Adapt & Thrive

In 1996, shortly after I graduated college, I was hired to be the University of Virginia Hillel’s Program Director. I was excited and nervous about the opportunity to work with college students who were not that much younger than I was at the time. I was looking forward to providing them the same opportunities I had experienced at Cal State Northridge’s Hillel.
  At some point, while in that position, I started thinking about all of the experiences I had that shaped my life up until that moment and, I took out a small, red notepad and wrote them all down. Everything from playing sports, becoming a Bar Mitzvah, going on a 6-week trip to Israel when I was 16, learning to drive a stick shift, and many others. I still carry this notepad in my work bag and every so often I look back at it and even add items to the list, like getting married, being a dad, earning two Master degrees, and becoming the Executive Director of the Jewish Federation.
  I share this story as a reminder that there are moments and experiences in our lives and society that not only shape, but also redirect, the course of our life. The same thing happens in the Jewish world. One such instance took place last month, and it will have a lasting impact on the direction the Jewish community takes for years to come.
  You may have heard or read about the Pew Research Center’s Jewish Americans in 2020 survey. Just like its A Portrait of Jewish Americans survey in 2013, the Pew Research Center presented a surprising and, for some people, an alarming snapshot of not only what Jewish Americans value and how they express their Judaism, but also how they connect with the American Jewish community.
  While the data from this survey is still being pored over and analyzed, there are very clear indicators within the information that will motivate Jewish organizations to rethink how to engage, and provide opportunities and experiences for the Jewish community. And speaking as the head of one of those Jewish organizations, I am looking forward to facing this challenge.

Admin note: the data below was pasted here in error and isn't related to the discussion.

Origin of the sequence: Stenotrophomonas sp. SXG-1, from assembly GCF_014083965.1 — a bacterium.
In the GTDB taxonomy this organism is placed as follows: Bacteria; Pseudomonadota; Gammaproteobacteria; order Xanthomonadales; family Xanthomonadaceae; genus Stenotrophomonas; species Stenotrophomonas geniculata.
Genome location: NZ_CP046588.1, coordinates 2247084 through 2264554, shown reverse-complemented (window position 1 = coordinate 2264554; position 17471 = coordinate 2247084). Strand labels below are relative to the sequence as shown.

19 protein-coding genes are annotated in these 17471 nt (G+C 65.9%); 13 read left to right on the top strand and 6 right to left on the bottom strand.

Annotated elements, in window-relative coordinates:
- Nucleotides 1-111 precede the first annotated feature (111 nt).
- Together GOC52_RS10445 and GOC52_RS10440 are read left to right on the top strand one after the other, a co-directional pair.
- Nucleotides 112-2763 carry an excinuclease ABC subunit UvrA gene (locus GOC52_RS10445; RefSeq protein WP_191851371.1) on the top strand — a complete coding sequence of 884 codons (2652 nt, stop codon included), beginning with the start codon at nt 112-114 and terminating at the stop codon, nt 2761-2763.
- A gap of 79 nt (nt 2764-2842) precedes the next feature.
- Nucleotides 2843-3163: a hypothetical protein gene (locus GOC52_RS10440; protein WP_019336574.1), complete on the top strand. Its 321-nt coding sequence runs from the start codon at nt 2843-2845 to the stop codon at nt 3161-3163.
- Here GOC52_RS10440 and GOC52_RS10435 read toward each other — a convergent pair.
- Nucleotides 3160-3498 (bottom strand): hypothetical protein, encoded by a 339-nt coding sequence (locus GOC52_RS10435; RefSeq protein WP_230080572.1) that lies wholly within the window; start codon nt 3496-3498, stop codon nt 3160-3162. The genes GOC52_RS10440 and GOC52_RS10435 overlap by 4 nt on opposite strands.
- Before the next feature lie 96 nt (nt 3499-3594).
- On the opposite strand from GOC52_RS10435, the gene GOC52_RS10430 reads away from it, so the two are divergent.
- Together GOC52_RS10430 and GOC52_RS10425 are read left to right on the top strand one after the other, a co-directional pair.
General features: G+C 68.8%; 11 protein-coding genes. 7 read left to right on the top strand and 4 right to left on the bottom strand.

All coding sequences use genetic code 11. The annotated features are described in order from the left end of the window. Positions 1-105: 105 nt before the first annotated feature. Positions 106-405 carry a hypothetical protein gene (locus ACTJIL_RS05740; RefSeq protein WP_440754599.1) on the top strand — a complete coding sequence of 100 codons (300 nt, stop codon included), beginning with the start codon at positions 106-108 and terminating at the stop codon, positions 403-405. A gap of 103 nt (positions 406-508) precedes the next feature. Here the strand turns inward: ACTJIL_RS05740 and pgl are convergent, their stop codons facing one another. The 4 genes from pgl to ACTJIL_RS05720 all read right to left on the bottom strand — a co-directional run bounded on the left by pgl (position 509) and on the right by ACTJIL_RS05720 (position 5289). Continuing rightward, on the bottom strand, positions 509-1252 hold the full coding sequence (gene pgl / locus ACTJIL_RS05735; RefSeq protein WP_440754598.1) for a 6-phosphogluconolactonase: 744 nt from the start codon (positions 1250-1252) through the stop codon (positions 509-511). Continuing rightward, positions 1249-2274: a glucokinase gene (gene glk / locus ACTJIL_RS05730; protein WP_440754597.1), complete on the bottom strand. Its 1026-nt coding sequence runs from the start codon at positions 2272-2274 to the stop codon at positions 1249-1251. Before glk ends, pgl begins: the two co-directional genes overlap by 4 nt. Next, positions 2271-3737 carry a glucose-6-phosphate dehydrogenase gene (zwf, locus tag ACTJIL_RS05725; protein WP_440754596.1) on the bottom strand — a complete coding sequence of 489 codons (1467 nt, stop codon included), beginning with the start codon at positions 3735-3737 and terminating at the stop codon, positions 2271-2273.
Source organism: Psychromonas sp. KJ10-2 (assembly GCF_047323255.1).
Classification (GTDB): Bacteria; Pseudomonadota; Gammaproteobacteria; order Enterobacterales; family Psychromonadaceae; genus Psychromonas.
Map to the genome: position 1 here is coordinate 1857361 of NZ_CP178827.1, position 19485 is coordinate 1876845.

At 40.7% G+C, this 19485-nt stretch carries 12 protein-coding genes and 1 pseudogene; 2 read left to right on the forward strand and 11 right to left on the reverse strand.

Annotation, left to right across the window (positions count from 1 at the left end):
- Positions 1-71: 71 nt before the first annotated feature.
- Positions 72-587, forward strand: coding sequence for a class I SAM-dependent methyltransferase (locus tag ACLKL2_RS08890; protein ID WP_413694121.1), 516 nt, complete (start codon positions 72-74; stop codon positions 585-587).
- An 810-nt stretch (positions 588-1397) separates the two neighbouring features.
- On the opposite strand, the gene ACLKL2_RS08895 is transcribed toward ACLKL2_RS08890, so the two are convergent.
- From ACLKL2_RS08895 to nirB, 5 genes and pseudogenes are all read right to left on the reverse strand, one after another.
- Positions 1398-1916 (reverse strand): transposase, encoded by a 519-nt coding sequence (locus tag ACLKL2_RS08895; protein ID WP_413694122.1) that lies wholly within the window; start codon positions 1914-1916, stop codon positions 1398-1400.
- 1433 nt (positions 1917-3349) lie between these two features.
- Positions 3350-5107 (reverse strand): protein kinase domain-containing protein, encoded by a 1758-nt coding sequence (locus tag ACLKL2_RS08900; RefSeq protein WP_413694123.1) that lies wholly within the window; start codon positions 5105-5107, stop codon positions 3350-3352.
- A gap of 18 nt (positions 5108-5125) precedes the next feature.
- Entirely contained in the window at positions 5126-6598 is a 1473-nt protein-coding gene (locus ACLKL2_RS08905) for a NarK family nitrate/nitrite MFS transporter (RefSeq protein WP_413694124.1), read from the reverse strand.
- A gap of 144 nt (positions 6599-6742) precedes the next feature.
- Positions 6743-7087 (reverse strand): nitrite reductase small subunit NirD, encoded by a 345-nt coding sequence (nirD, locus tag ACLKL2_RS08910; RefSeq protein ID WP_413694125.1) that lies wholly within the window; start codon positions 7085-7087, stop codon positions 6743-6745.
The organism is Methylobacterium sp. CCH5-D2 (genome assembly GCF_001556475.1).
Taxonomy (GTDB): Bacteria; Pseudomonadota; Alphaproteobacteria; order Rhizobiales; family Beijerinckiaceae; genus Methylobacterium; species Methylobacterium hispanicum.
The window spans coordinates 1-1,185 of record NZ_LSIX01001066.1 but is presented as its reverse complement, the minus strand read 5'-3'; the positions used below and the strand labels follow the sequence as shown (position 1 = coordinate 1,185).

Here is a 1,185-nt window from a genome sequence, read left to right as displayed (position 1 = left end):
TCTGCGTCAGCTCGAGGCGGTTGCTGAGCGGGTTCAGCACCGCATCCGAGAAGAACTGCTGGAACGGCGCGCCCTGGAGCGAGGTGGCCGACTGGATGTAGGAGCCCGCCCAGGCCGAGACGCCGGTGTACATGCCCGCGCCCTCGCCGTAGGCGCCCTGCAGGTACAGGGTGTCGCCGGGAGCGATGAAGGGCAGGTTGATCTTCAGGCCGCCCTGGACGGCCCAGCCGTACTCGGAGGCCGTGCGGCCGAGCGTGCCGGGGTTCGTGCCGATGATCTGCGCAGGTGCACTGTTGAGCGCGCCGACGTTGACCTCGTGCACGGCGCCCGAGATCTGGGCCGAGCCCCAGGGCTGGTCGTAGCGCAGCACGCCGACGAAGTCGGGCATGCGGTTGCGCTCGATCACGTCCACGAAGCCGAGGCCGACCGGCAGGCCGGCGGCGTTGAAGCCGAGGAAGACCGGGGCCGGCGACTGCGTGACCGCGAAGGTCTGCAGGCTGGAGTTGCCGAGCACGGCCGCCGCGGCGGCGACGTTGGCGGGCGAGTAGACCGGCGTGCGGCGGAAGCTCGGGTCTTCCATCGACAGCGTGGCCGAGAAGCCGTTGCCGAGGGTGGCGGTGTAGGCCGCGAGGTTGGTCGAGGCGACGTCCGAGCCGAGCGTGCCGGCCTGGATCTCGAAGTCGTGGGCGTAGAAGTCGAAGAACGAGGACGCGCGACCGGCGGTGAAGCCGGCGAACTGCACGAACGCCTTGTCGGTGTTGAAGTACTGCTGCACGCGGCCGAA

When I was earning my Masters of Social Work degree at USC, one piece of information stood out the most. And that was the need to meet the client where they are at. In order to help people, deal with life’s issues, no matter what they are, their needs need to be addressed in the way they are able to understand and learn from.
  The same thing is true within the Jewish community. So often, people have felt that the only way to be involved or a part of the Jewish community is to attend services at a synagogue, join a synagogue, a JCC, participate in community events, keep Kosher, etc. However, for many, as illustrated in this latest survey, this is no longer how people express their Jewishness. Our Jewish organizations need to recognize this shift and adapt to this “new form” of Jewish expression and connection.
  For a long time, this Jewish Federation has appreciated and celebrated how each individual community member engages with their Judaism. As a Jewish professional, I see it as my job to provide more opportunities and experiences that are relevant and meaningful to individuals. This idea was taught to me when I was in college by the then President and CEO of Hillel International, Richard Joel. He explained that as Jewish leaders, it is our job to “maximize the number of Jews doing Jewish with other Jews.” And any activity can be a Jewish one if at least two Jews are doing it.
  I am looking forward to this next stage of the Jewish community’s life and helping to continue to engage community members in ways that they want to connect with and celebrate their Judaism.

Jason Moss is executive director of the Jewish Federation of the Greater San Gabriel and Pomona Valleys.



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